An old proverb that is often repeated by corporate security experts everywhere is 'trust, but verify.'
Today, as companies continue a dramatic shift away from
Softtek's latest report 'The State of Digital Third-Party Risk 2016: In Partners We Trust,' highlights the dilemma many companies face: They have very little choice but to employ a growing ecosystem of third-party providers, and they must trust them with their vital information. Yet those same organizations have not deployed any sort of risk management to verify that those partners have adequate safeguards in place.
The lean model – which uses fewer in-house resources and more third-party resources – has outsized benefits in terms of productivity, cost, and agility, particularly as cloud innovations allow vast, global ecosystems to operate and collaborate at lightning speed. But companies taking advantage of this model often lack the one element that is most needed to get the greatest benefit from it, and that is risk management.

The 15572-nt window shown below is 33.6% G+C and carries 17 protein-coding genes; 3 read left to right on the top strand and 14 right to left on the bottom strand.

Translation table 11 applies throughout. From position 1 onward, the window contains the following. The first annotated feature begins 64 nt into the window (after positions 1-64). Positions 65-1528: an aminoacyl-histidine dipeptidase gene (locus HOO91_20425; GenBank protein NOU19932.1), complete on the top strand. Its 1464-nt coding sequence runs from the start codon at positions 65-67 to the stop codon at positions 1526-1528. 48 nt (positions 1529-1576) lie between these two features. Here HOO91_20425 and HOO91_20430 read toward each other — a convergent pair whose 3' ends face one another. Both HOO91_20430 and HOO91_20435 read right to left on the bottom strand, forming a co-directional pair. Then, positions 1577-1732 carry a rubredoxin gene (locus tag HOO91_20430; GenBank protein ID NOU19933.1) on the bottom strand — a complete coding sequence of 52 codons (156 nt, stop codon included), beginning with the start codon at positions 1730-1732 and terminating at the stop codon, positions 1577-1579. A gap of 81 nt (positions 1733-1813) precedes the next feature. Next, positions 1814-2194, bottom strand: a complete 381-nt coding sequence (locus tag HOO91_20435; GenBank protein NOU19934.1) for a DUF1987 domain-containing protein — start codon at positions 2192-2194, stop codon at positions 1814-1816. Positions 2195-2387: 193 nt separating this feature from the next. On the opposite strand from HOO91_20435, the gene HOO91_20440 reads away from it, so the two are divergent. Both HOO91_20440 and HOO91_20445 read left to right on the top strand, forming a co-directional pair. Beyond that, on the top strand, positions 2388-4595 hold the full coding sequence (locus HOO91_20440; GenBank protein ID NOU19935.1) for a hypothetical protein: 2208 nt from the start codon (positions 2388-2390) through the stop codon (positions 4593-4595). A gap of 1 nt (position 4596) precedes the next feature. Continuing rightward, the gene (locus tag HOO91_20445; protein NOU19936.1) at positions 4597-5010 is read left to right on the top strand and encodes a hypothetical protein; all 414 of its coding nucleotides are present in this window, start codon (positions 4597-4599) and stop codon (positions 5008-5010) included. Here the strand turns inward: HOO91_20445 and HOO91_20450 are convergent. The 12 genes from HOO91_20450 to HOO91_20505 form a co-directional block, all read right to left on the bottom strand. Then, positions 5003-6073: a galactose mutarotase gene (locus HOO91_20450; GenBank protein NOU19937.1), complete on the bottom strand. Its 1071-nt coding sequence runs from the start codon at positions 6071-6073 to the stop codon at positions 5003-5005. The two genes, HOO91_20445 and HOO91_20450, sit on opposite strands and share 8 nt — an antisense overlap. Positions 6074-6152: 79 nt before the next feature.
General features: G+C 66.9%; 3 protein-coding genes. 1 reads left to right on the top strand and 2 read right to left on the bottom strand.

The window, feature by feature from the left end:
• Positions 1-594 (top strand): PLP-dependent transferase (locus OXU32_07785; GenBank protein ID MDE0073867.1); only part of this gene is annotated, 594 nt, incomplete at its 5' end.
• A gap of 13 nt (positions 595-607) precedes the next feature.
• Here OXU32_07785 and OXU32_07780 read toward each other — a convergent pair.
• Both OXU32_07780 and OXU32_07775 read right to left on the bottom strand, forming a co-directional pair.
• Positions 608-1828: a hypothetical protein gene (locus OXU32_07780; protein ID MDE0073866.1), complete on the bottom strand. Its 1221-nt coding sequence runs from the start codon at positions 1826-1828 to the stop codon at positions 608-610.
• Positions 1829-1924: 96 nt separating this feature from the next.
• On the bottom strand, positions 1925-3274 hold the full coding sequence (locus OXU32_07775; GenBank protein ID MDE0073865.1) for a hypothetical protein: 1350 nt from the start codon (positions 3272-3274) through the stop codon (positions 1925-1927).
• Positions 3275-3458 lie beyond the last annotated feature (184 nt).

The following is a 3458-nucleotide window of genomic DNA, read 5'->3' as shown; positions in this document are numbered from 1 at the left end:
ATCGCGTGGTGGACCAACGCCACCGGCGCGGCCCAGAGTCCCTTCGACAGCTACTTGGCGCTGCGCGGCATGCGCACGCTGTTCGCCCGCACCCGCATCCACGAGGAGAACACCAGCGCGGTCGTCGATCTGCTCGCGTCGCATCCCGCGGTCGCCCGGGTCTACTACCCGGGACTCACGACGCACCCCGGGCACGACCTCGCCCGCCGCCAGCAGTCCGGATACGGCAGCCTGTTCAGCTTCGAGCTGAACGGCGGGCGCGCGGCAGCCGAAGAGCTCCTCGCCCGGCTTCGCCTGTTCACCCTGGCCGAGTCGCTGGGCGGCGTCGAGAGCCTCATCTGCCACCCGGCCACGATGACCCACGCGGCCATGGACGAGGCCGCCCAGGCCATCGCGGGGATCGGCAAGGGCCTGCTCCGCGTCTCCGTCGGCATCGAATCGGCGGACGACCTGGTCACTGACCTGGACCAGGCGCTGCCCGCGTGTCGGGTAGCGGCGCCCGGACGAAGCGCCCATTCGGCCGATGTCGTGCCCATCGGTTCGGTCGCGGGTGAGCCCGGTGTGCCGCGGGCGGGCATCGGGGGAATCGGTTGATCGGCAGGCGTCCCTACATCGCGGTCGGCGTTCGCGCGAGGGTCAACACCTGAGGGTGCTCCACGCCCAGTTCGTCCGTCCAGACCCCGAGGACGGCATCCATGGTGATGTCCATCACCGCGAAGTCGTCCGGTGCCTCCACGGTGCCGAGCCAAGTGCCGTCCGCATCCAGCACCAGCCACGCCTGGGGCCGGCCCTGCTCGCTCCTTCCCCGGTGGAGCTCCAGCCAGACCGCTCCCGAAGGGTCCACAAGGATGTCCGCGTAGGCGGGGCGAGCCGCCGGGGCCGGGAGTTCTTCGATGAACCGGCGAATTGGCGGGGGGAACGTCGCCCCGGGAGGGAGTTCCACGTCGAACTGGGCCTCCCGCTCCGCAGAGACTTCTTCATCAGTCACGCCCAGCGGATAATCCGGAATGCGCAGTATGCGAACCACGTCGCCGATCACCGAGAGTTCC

According to the Softtek report, 54% of organizations do not allocate funds for a third party risk management system, and 21% of firms have no one leading a third party risk management system. The oversight problem doesn’t rest solely with the organization doing the contracting, however, 73% of suppliers do not notify their clients of a breach. Third parties are the primary cause of breaches, and these breaches can trigger a domino effect that can impact all of the organization’s shared systems.
Despite the abysmal statistics, it would be a critical mistake to revert back to an 'absolute control' model, which carries disadvantages of its own. Rather, the solution is to achieve a better understanding of how partner systems, practices, and procedures work, and how we can influence them. The lean model requires building an ecosystem of third party suppliers, but to be effective, we must acknowledge that such an ecosystem is more than just a collection of providers – it is really a de facto extension of our own corporate organization, and as such, the services being provided by those third parties need just as much scrutiny as they would if they were to be provided in-house.
To provide that scrutiny, companies need to implement solutions to sustain this interconnected system of third party suppliers. In addition to maintaining an up-to-date inventory of suppliers, properly evaluating each supplier is an important component of vendor management, as well as creating and reporting metrics for each phase of the relationship. In addition, vendor management requires identifying